logoA study led by University of Cambridge Post-Doctoral Researcher Dr. Daniel Markl and Chemical Engineering professor Dr. Axel Zeitler demonstrated the viability of 3D printing technology in structuring and printing active pharmaceutical ingredient (API) formulations.

Over the past few years, researchers and institutions have been actively looking into the usability of 3D printers in creating medicine. We have seen companies such as Aprecia Pharmaceuticals, which was approved by the US Food and Drug Administration (FDA) to produce and distribute SPRITAM levetiracetem tablets manufactured using enterprise-grade 3D printers.

At the time, Aprecia CEO Don Wetherhold expressed his optimism towards the utilization of 3D printing technology in the field of medicinal manufacturing and stated:ap

“By combining 3D printing technology with a highly-prescribed epilepsy treatment, SPRITAM is designed to fill a need for patients who struggle with their current medication experience.”

Recently, six researchers tested the accuracy of 3D printing technology in creating medicine.

“Given the unique ability to print extremely well defined structures, and the role these structures play in the design of the dosage form, it is clear that the microstructure will play a central role to define the drug release characteristics, and hence performance, for a 3D printed dosage form,” the study explains.

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X-ray computed microtomography [Image: HZDR]

Researchers used highly technical tools including X-ray computed microtomography (XμCT) and terahertz pulsed imaging (TPI) to demonstrate the microstructural characterization of 3D printed dosage forms. XμCT is a method widely adopted by researchers globally which is used to create cross-sections of a physical object. The creation of these cross-sections are referred to develop an accurate 3D model of the physical object without destroying or tampering with the object.

The high resolution of XμCT allows researchers to evaluate and analyze details that can’t be collected with other scanning methods. With XμCT and TPI, another technology designed to provide 3D images of an object’s interior, the team of researchers were able to obtain detailed structural data of API formulations tested in the study.

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Figure 4 in the study: Visualisation of XμCT data of sample S03 (cylindrical PVA shell filled with CBZ). (a) 3D visualisation of XμCT data. (b, c) x-y cross-section images from the positions as denoted in (a).

To eliminate any potential variables that may affect the evaluation of 3D printed dosage forms, researchers performed the experiment with two solutions: polyvinyl alcohol (PVA) and polylactic acid (PLA), with both materials supplied by Innofil3D. PVA and PLA-based 3D printed drugs were then examined by XμCT and TPI.

After examining XμCT and TPI scans of the two types of 3D printed dosage forms, researchers discovered that there exists a major difference in porosity between PVA and PLA prints. PVA prints showed an average porosity of 5.5% and PLA prints demonstrated 0.2%, a porosity rate 27.5% smaller than PVA prints.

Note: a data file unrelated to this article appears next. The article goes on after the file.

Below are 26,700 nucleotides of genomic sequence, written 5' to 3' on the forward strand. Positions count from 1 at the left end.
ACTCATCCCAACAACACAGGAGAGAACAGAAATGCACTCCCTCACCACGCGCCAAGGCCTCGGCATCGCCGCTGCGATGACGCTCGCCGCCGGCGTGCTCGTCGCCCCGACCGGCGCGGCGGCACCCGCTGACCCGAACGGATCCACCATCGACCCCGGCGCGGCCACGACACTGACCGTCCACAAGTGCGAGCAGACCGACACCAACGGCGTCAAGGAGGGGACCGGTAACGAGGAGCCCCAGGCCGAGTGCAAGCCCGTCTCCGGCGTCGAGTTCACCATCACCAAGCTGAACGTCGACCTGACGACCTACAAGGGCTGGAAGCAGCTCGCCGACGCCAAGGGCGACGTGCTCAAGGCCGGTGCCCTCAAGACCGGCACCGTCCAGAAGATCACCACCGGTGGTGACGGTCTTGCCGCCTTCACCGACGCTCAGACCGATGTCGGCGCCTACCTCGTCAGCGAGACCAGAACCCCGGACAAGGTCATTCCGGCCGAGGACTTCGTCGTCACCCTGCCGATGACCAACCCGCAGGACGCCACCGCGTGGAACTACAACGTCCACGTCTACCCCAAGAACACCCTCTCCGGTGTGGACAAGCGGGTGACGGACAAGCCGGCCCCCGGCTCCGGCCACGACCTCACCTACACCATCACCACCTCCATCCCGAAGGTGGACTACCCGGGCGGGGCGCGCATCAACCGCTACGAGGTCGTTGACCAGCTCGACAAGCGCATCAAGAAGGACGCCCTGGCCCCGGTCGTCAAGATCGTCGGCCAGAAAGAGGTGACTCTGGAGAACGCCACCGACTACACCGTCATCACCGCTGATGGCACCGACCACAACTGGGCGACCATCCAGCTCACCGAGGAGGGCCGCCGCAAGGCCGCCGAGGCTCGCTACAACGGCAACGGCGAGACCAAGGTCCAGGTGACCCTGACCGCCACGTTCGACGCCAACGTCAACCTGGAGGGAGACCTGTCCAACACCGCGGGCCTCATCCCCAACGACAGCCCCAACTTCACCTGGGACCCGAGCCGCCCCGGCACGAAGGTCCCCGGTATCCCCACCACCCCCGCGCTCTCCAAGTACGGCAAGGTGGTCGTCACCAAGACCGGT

The difference in porosity doesn’t necessarily represent the viability and efficiency of the dosage forms tested in the study. Researchers aimed to show that 3D prints of dosage forms can deviate depending on variables, such as the designed model and solution used, and that the accuracy 3D printing technology can lead to the creation of commercially successful medicine.

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Figure 5 from the study: Analysis of pore structure of (a,b,c) PLA and (d,e,f) PVA shells on the basis of XμCT data. (b) and (e) illustrates only the pores, where a colour depending on the pore length was assigned to each connected pore. (c) and (f) are y-z cross-section images of the PLA and PVA shell, respectively. The colour map is valid for all subfigures.

The research paper, entitled “Analysis of 3D Prints by X-ray Computed Microtomography and Terahertz Pulsed Imaging”, reads:

“The 3D printer can reproduce specific structures very accurately, whereas the 3D prints can deviate from the designed model. The microstructural information extracted by XμCT and TPI will assist to gain a better understanding about the performance of 3D printed dosage forms.”

Continuing in the full conclusion, “3D printed compartmentalised formulations allow tailoring the in-vitro release profile of the respective drugs…  In conclusion this work shows that 3D printing can be used to produce patient-centred combinatorial drug products with different release and dosing properties depending on the patients’ need.”

The study’s authors include Daniel Markl and J. Axel Zeitler from the Department of Chemical Engineering and Biotechnology, University of Cambridge; and Cecilie Rasch, Maria Høtoft Michaelsen, Anette Müllertz, Jukka Rantanen, Thomas Rades, and Johan Bøtker from the Department of Pharmacy, University of Copenhagen. Discuss in the 3D Printed Pharmaceuticals forum at 3DPB.com.

 



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